22. Anne, I don’t think Elizabeth’s comments on Culver’s were unreasonable. We do have too much fast food in Northfield. If I had to pick out the best and worst fast food restaurants, I’d say Culver’s is one of the best. But a being a more desirable part of the problem does not make it any less part of the problem. Culver’s food — like McDonald’s, Arby’s, and Wendy’s — is unhealthy, and this will be highway-strip style development (though, thankfully, in an already-developed area). On a personal level, it’s great for the franchisees to succeed. Combined, though, they are a problem.

    Now on the theater, I think the key is to talk to Mr. Anderson. It seems more likely to me that he would change his plans on where to buy next (since, doing business as H3D LLC, he already owns several buildings in the area) than it would to get somebody who’s never heard of Northfield to come build a theater.

  23. There were 10 cars in the parking lot at the Southgate last night at 9 pm.

    I’m all for hometown, downtown theatres and I hope Northfield gets one. But for every reason given here for locating downtown, I can think of a reason not to…of course I know very little about the movie theatre business.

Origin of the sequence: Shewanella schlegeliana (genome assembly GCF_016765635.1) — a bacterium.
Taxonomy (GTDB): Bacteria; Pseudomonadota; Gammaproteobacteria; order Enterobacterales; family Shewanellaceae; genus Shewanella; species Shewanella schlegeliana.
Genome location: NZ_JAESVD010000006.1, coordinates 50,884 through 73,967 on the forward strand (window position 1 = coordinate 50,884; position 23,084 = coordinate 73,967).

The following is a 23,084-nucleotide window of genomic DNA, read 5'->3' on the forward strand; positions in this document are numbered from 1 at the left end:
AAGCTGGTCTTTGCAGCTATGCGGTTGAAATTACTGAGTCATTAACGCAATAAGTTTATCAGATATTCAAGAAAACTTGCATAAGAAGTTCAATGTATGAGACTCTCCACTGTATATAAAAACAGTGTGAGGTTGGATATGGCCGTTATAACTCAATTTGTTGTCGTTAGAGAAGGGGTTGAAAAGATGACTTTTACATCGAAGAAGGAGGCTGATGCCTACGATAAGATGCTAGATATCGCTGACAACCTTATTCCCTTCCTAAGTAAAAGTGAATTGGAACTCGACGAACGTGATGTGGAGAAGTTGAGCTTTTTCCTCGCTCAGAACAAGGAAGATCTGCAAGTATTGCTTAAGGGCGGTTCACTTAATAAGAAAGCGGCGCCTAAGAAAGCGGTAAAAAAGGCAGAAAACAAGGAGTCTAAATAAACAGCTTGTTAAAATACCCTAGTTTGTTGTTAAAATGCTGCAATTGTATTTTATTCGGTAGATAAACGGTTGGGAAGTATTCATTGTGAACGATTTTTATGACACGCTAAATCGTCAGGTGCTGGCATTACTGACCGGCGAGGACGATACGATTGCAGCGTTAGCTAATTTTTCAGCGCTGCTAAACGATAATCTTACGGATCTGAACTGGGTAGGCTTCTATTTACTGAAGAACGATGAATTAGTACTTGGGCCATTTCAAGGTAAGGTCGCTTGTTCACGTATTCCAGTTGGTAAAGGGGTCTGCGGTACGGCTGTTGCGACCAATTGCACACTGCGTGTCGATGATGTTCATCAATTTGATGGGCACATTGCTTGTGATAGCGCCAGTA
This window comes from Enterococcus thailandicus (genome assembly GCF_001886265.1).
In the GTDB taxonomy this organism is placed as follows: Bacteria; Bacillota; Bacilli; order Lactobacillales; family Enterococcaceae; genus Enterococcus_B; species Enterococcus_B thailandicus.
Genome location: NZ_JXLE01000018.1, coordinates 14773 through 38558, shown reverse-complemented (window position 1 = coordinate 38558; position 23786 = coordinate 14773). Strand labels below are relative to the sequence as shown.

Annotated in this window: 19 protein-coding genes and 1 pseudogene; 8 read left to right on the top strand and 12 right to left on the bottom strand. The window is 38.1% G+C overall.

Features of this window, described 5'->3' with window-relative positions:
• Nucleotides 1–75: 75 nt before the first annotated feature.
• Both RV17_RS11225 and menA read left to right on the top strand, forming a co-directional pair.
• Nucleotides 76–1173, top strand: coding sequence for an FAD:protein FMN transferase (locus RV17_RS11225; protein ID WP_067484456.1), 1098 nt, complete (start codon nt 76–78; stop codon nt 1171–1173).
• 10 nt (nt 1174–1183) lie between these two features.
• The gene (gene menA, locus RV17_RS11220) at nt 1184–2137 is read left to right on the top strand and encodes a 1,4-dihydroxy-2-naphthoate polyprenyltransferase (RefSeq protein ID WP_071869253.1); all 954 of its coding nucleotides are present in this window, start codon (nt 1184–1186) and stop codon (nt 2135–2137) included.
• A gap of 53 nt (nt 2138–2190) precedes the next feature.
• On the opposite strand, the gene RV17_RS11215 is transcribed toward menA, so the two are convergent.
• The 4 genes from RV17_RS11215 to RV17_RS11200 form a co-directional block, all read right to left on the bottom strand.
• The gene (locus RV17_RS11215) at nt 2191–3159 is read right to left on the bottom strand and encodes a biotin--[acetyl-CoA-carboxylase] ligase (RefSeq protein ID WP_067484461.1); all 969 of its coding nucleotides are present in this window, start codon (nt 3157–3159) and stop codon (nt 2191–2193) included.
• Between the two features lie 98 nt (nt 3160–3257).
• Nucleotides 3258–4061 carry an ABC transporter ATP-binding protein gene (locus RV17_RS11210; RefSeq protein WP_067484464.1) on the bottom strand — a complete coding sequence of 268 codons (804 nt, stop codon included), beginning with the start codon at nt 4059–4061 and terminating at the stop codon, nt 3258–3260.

It seems to me that someone thinking about investing millions would get expert advice on location. I’m sure they would listen, (or have someone listen for them) to comments from the public, but in the end they will act on expert opinion. And that is how it should be if we want the theater to succeed.

  24. The reasons we don’t go to Southgate are because the screen projector is way too slow, and each flicker can be seen by some people, and when I went on a cold winter night with my snow boots on, my feet nearly froze.

    If you want a movie house, make it somewhat comfortable, and viewable by all.